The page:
Fundraising Made Easy

For 33 years of his life, 48-year-old Jonathan Cheris has battled Crohn’s disease- mostly in silence. Shortly after a series of Crohn’s-related health scares slowed him down, he received a Team Challenge brochure in the mail that would give him a whole new purpose. Instantly inspired, he started training for Team Challenge in 2009, not realizing the lasting effects it have on his life and on those around him.

“I learned and was shocked at the people at work that had this disease and just didn’t share it,” Cheris says of his Team Challenge experience. “By sharing my story so openly, especially at work, it has been good for the people I connect with. It was kind of like a coming out for me.”

Cheris and his Long Island team of 50 Team Challengers would go on to raise $250,000 and he would go on to be the 9th highest fundraiser of that year out of 600 national participants.  Since then he has completed four races and made it his mission to raise awareness about Inflammatory Bowel Diseases using his marketing expertise as Senior Vice President of Citigroup. To date, Cheris has singlehandedly raised more than $40,000 and is currently training for his 5th Team Challenge race.

“I had never been a fundraiser before and I was shocked that I could raise money just by telling my story,” says Cheris, who has made a name for himself as the creator of the website Leading With Guts, a trusted website dedicated to raising awareness for IBD. “I learned a lot about myself and my capabilities.” Here he shares some of his best tips for fundraising success.

 Start writing all the names of people you know-your aunts, your uncles, your friends, your colleagues and email them sharing your story in order to spark a connection. Try creating a video sharing your story and put it in an email.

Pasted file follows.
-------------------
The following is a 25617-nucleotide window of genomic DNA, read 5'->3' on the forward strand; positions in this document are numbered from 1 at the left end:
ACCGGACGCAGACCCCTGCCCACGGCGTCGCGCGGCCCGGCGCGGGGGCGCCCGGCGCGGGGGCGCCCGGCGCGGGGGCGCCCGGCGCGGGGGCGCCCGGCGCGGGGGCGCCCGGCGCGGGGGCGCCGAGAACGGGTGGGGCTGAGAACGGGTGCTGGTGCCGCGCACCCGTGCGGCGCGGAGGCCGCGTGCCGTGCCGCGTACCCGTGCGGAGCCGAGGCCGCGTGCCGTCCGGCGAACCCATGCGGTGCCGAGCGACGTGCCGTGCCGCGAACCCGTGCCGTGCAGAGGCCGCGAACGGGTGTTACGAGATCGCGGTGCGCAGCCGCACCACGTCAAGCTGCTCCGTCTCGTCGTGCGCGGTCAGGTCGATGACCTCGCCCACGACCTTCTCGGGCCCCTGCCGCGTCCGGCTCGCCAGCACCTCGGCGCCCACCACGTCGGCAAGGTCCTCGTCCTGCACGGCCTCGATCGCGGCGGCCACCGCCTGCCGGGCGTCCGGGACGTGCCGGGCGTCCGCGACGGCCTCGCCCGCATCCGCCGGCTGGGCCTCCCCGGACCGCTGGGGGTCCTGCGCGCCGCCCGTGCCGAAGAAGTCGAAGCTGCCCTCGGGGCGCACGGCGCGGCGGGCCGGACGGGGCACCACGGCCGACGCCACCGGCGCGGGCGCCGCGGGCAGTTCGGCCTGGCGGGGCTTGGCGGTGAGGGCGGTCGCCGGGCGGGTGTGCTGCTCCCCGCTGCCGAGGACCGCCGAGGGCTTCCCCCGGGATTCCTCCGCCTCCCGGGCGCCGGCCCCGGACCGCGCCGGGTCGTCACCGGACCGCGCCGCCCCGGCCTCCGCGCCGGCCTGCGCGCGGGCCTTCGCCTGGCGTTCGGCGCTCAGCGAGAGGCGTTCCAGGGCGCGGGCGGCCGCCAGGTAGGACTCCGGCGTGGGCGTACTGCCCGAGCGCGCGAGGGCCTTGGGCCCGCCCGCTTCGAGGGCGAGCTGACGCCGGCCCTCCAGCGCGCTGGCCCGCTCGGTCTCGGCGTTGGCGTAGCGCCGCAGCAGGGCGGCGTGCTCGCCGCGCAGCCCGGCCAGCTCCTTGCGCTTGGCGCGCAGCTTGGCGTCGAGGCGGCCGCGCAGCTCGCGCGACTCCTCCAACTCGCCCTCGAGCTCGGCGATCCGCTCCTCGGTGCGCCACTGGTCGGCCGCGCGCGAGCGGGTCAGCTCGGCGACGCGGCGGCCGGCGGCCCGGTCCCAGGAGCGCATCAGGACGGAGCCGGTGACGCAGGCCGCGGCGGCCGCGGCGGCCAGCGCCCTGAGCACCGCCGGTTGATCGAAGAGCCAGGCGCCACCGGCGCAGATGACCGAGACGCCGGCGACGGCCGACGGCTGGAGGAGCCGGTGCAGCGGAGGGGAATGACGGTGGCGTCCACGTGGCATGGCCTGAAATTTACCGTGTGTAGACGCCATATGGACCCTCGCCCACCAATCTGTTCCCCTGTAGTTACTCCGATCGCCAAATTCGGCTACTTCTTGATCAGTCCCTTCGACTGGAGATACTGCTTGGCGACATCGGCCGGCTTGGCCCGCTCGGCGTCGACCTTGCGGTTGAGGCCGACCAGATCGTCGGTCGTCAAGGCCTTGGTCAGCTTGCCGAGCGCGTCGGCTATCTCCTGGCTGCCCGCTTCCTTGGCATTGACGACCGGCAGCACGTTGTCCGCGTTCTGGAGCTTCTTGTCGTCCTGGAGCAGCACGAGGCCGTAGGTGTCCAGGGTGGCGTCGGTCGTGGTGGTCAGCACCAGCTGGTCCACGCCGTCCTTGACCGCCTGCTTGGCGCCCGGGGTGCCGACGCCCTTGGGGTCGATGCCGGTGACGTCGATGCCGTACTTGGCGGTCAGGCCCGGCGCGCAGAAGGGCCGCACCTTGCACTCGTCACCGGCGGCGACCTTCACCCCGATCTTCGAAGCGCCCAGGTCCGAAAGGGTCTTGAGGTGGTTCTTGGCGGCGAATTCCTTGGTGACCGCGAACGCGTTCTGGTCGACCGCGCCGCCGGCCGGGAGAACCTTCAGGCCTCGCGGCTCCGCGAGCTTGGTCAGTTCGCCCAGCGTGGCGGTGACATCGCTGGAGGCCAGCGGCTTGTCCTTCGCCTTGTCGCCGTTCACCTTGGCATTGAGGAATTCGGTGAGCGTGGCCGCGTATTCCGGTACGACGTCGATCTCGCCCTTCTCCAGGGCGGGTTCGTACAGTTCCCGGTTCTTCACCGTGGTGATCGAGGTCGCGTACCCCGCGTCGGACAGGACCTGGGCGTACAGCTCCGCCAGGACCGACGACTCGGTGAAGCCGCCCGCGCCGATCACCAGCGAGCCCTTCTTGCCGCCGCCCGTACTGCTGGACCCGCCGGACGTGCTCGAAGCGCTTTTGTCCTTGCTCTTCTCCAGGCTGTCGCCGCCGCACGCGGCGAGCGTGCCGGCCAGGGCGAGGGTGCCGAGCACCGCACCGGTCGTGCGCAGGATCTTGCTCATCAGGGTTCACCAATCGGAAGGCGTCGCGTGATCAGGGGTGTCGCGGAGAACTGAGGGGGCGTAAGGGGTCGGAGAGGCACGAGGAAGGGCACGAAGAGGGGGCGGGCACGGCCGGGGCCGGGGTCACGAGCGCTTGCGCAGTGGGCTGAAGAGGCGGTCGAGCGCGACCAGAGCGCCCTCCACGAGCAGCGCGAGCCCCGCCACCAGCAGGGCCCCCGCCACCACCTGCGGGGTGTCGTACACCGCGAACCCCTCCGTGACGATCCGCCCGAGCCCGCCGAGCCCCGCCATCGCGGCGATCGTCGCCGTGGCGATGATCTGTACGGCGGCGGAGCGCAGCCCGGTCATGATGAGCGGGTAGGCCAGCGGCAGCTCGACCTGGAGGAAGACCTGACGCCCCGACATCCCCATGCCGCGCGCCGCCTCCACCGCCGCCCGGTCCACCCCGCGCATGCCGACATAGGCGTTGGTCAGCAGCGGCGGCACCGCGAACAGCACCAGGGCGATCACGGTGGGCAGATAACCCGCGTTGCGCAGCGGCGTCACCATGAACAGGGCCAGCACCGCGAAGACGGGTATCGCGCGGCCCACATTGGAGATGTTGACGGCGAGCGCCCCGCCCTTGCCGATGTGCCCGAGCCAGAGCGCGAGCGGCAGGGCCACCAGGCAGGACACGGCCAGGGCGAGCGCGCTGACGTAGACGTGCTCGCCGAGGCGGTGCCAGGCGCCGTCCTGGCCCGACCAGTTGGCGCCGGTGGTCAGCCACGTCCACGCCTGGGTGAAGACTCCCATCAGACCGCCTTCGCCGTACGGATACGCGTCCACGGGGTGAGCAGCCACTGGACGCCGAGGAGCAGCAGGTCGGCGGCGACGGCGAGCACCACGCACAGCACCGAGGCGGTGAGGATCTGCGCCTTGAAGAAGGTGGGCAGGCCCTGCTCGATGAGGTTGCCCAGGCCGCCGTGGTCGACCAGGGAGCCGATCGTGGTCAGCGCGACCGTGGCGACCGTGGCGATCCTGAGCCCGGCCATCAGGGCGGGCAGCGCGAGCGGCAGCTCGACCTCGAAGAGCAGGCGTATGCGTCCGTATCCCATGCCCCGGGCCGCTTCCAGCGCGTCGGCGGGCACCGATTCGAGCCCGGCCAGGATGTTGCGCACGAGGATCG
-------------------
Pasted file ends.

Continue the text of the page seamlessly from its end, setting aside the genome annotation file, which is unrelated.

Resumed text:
• Leverage social media. “Build a buzz around it,” says Cheris who goes by @LeadingWithGuts to his legion of Twitter followers and online supporters. “Send a personal note on Facebook to your friend. I do the same thing for email and I got a huge response.” 

• Create a page while you are training for Team Challenge, so people can see your progress and will be encouraged to donate. If people are not inclined to donate one year, still maintain contact for the future.

• Always be gracious. Try writing handwritten thank you notes to your supporters. Always try to build relationships with people. Think of it as “friendraising instead of fundraising” advises Cheris, who is now training for his 5th Team Challenge race. Foster as many new relationships as you can.

• If you see a company in the community paper that supported a cause, it is likely they may be interested in supporting another cause. Try reaching out.

• Instead of going after several corporate sponsors at once, make a list of ten companies then   look for a decision maker-either someone in community support or a regional marketing  whose job it is to support local charities. Contact them explaining why your cause is so important. They will be happy you reached out.